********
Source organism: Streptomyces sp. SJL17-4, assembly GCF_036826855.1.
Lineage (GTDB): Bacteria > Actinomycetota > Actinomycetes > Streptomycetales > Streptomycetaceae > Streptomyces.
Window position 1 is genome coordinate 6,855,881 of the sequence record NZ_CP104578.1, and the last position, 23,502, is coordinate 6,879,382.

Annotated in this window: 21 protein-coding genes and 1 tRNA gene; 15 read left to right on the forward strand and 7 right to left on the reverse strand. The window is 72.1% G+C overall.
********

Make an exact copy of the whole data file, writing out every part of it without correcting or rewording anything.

Source organism: Streptomyces sp. SJL17-4, assembly GCF_036826855.1.
Lineage (GTDB): Bacteria > Actinomycetota > Actinomycetes > Streptomycetales > Streptomycetaceae > Streptomyces.
Window position 1 is genome coordinate 6,855,881 of the sequence record NZ_CP104578.1, and the last position, 23,502, is coordinate 6,879,382.

Annotated in this window: 21 protein-coding genes and 1 tRNA gene; 15 read left to right on the forward strand and 7 right to left on the reverse strand. The window is 72.1% G+C overall.